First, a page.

Your guide to great food critic reviews

Restaurateurs understand the weight of food critic reviews. A negative review could threaten to shut a restaurant’s doors, while a positive review can make a restaurant fill up reservations for weeks. In an industry where the approval of your work can make or break your business, it can be nerve racking to interact with food critics. To increase your chances of a positive rating, make sure your restaurant is prepared for a critic’s visit.

The role of a food critic

A food critic’s job is to visit restaurants, try the food, and write about the experience. Depending on the publication, the reviewer might also provide a rating. The purpose of a critic’s reviews is to educate readers about what to expect and help them make an informed decision about whether the restaurant is right for them.

Traditional food critics — those who write for newspapers and magazines — are usually reputable trained journalists. This formal education helps them apply consistent standards and write fairly about each establishment. Many critics have years of experience writing about food, restaurants, food service, chefs, and industry trends. They’re well-versed in different cuisines, cooking styles and service types.

Unlike other journalists, a restaurant critic needs a few specific, intangible skills — namely, a nuanced palette and few (if any) food aversions. That way, they can eat and write about a wide range of dishes without incorporating personal bias. Because they go incognito at restaurants, critics must be able to order and pay for meals without attracting attention.

Guidelines food critics follow

When a food journalist tries a restaurant, they pay close attention to every aspect of the experience. From the moment they walked in the door, they’re observing the decor, service, atmosphere and — of course — the food. Most publications require that their food writers follow a set of guidelines to ensure a fair reviewing process.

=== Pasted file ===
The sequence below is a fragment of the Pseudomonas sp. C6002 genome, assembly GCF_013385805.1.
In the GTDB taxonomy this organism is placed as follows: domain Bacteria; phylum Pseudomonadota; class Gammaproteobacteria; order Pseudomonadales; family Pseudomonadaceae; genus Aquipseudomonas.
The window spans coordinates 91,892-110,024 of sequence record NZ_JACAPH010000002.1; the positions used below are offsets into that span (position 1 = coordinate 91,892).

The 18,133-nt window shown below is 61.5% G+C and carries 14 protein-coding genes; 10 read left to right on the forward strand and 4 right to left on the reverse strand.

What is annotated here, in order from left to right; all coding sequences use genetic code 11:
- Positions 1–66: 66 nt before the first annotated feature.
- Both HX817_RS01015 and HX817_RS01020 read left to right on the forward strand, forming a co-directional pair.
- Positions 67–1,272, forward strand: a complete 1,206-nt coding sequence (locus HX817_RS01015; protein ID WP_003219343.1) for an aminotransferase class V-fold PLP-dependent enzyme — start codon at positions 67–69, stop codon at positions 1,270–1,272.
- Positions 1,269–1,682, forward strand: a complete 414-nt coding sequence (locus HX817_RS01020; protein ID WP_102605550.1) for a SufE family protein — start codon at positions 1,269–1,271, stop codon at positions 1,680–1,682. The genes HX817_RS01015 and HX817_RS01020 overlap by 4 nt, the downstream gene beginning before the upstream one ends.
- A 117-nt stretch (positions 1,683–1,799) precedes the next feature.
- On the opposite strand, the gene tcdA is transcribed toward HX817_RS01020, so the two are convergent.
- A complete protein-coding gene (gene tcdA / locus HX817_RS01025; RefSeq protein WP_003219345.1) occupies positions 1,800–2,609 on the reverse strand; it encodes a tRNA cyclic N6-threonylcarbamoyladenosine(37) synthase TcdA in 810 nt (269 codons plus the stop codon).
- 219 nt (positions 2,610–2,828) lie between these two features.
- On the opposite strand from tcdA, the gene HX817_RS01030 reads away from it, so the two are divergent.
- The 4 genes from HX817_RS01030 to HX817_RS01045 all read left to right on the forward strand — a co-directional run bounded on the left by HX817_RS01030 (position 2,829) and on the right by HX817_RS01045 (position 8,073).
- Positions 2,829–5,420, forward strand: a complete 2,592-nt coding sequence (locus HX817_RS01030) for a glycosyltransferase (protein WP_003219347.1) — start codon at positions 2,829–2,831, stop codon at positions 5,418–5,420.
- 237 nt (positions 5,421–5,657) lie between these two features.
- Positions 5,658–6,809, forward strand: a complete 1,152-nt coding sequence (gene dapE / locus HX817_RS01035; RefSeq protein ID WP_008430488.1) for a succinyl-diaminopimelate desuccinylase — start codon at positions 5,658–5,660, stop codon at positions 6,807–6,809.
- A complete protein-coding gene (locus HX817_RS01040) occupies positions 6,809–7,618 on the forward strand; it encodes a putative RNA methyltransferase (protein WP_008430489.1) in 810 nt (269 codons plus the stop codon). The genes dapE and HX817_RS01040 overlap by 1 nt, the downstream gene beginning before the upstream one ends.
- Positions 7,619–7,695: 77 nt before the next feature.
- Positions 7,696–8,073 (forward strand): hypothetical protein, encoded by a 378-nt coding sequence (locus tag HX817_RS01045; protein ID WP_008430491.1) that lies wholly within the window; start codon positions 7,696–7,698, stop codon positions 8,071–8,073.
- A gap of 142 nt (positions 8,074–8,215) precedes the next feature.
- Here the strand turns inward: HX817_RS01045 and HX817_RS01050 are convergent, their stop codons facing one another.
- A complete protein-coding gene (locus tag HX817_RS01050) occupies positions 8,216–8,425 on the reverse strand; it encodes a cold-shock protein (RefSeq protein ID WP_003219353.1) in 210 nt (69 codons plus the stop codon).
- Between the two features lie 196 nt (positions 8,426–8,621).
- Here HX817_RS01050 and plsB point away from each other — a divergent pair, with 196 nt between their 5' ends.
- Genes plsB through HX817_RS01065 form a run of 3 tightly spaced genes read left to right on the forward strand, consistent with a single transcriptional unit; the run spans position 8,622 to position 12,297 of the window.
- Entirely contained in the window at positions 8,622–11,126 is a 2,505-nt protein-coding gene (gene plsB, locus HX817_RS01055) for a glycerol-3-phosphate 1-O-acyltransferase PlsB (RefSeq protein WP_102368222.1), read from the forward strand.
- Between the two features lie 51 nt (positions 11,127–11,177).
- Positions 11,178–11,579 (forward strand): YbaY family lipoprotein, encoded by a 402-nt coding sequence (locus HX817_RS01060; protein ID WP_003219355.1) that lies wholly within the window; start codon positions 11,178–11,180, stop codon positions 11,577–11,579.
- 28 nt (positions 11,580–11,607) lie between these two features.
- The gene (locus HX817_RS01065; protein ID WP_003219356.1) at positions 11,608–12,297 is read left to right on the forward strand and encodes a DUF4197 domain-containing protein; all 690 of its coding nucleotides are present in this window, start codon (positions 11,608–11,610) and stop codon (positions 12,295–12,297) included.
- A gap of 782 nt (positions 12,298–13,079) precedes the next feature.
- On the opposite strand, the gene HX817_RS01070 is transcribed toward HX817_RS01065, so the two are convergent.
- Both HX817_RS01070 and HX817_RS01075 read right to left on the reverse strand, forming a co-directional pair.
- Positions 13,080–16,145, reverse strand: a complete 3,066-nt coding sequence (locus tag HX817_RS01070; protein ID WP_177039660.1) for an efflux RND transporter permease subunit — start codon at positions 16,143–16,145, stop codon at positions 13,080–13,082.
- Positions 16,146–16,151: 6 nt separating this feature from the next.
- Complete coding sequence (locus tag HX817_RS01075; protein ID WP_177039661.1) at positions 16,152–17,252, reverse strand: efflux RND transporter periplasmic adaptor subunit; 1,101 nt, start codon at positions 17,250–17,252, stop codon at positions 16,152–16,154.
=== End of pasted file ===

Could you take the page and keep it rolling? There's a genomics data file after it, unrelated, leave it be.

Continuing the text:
• Anonymity: To avoid special treatment, critics try hard to blend in with the rest of the patrons at a food establishment. Their goal is to get the same experience as any other customer. To that end, they rarely use their own names when making reservations.
  • Range: Most critics try to taste a wide variety of recipes, often over the course of two or three visits. They typically order items from all parts of the menu, paying close attention to different ingredients and cooking techniques. This strategy gives them a better sense of the menu as well as the service experience. In many cases, a writer will bring a few guests to accommodate large orders without creating a spectacle.
  • No gifts: In most cases, the publication pays for the critic’s meals. They don’t accept free or discounted meals to preserve the integrity of their reviews.
  • Accuracy: Like any good journalist, a food critic strives for accuracy in every word. They double-check facts and verify that any claims they make are correct before the review is published.

Reputable critics understand that their words can have a very real effect on a business’s future; they go to great lengths to be fair and honest. Most publications establish a standard rating scale to help customers compare options at different price points. After a restaurant opens, writers usually wait a few weeks to review it; that way, the team has time to refine their operations and build key skills.

Wondering what standards your restaurant needs to meet? Some factors food critics consider include: